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See detailThe effects of angry and happy expressions on recognition memory for unfamiliar faces in delusion-prone individuals
Laroi, Frank ULg; D'Argembeau, Arnaud ULg; Van der Linden, Martial ULg

in Journal of Behavior Therapy & Experimental Psychiatry (2006), 37(4), 271-282

Numerous studies suggest a cognitive bias for threat-related material in delusional ideation. However, few studies have examined this bias using a memory task. We investigated the influence of delusion ... [more ▼]

Numerous studies suggest a cognitive bias for threat-related material in delusional ideation. However, few studies have examined this bias using a memory task. We investigated the influence of delusion-proneness on identity and expression memory for angry and happy faces. Participants high and low in delusion-proneness were presented with happy and angry faces and were later asked to recognise the same faces displaying a neutral expression. They also had to remember what the initial expressions of the faces had been. Remember/know/guess judgments were asked for both identity and expression memory. Results showed that delusion-prone participants better recognised the identity of angry faces compared to non-delusional participants. Also, this difference between the two groups was mainly due to a greater number of remember responses in delusion-prone participants. These findings extend previous studies by showing that delusions are associated with a memory bias for threat-related stimuli. [less ▲]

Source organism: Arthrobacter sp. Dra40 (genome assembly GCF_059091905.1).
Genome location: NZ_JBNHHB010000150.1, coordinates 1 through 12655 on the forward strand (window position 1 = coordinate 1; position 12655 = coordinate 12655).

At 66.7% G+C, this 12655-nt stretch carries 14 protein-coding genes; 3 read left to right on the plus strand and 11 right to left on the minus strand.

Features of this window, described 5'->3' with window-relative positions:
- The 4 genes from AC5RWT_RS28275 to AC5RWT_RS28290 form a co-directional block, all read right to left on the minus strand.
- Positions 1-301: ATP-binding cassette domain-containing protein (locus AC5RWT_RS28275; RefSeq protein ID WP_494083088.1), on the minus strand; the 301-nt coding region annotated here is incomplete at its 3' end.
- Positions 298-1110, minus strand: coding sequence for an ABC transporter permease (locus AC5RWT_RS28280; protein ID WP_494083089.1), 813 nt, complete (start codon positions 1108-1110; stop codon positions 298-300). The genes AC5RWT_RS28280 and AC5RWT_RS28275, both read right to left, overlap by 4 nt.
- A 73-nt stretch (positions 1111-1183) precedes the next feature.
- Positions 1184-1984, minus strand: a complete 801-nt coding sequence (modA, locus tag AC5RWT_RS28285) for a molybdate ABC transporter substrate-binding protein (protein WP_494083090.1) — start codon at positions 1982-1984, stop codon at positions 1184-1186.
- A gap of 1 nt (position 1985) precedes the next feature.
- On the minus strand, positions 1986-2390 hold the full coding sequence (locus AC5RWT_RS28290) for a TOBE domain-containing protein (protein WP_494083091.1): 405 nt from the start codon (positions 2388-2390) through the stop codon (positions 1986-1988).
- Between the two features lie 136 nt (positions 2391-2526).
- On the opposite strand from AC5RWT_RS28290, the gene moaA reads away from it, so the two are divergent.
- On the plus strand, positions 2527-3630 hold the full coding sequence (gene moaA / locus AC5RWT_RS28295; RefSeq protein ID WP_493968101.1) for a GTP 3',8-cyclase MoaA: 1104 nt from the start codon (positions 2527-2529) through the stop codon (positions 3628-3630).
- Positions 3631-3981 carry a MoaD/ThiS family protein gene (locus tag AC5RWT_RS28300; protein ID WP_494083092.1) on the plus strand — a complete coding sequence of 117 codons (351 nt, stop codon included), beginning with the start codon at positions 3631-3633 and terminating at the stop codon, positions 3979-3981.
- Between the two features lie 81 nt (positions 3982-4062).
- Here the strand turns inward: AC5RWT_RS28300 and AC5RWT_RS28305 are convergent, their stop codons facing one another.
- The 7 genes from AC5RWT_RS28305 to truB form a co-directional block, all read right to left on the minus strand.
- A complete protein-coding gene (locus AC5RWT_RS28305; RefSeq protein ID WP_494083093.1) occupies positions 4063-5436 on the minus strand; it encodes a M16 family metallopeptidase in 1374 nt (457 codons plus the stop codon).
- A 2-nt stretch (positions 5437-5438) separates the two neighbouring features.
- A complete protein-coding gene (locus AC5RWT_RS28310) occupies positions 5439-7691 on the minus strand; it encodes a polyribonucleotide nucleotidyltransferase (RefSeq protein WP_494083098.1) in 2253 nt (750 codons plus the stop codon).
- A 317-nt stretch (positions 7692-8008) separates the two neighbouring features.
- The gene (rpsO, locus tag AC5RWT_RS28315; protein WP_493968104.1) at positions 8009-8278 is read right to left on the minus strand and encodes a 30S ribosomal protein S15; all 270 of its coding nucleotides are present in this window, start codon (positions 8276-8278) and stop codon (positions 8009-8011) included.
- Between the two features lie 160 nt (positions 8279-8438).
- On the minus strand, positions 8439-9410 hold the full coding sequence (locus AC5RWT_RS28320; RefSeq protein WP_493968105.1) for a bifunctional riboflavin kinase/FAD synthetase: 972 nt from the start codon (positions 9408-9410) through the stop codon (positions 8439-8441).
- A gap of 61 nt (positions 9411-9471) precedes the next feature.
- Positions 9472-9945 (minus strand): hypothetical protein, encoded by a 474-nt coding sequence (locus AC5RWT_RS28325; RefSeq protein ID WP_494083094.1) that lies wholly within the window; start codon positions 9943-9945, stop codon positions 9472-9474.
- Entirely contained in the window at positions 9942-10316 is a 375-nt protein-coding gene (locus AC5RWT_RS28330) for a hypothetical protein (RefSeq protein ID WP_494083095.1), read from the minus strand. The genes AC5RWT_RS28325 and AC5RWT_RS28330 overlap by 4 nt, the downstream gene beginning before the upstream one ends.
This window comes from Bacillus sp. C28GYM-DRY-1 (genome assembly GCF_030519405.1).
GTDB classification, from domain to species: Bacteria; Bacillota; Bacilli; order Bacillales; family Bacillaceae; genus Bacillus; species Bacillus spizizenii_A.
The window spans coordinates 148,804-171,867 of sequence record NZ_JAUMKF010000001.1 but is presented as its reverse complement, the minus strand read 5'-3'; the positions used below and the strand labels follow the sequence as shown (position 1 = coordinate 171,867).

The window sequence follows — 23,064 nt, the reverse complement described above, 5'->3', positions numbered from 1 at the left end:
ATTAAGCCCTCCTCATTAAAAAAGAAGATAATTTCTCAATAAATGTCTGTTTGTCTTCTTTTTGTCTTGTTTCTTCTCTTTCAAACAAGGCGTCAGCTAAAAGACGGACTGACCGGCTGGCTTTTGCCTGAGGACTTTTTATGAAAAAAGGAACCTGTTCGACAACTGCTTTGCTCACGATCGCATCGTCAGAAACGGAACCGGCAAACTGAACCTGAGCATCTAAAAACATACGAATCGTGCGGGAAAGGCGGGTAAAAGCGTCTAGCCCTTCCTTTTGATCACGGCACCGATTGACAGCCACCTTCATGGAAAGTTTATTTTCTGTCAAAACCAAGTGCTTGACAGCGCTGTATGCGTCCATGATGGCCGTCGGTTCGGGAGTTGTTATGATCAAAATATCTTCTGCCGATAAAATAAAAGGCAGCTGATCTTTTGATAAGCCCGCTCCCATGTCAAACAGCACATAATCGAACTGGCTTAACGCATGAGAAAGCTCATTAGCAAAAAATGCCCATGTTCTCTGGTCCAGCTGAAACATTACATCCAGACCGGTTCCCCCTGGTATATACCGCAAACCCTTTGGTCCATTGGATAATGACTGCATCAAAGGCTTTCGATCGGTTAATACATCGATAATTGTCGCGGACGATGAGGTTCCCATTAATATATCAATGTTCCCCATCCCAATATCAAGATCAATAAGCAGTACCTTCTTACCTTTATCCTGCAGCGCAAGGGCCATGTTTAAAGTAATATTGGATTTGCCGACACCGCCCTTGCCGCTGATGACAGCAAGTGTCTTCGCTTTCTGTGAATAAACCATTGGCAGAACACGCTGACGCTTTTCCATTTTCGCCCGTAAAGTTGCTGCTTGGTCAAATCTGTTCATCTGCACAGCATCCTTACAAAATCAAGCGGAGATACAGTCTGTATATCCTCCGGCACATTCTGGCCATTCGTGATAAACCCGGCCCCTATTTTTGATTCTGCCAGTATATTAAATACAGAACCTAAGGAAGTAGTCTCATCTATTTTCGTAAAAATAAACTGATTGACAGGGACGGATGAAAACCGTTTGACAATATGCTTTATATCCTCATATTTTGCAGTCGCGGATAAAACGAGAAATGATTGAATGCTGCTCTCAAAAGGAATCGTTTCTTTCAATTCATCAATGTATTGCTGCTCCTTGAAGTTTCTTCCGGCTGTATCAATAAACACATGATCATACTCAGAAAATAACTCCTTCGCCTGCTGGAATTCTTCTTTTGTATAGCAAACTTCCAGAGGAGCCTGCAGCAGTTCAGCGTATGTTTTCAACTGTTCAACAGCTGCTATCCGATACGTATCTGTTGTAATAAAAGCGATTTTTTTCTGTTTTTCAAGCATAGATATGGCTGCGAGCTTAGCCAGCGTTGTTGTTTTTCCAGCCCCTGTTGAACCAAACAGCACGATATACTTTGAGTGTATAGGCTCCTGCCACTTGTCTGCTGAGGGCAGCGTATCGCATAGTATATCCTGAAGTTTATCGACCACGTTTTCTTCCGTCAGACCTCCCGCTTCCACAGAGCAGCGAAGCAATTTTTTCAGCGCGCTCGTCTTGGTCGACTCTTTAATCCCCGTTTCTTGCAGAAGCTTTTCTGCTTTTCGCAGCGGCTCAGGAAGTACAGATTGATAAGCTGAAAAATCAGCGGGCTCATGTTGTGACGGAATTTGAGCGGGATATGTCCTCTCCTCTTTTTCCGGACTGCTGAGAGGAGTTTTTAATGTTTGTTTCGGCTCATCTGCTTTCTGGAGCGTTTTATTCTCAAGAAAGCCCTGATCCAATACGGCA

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See detailAutobiographical memory in non-amnesic alcohol-dependent patients
D'Argembeau, Arnaud ULg; Van der Linden, Martial ULg; Verbanck, Paul et al

in Psychological Medicine (2006), 36(12), 1707-1715

Background. Chronic alcohol abuse is associated with a wide range of cognitive deficits. However, little is known about memory for real-life events (autobiographical memory) in non-amnesic alcoholic ... [more ▼]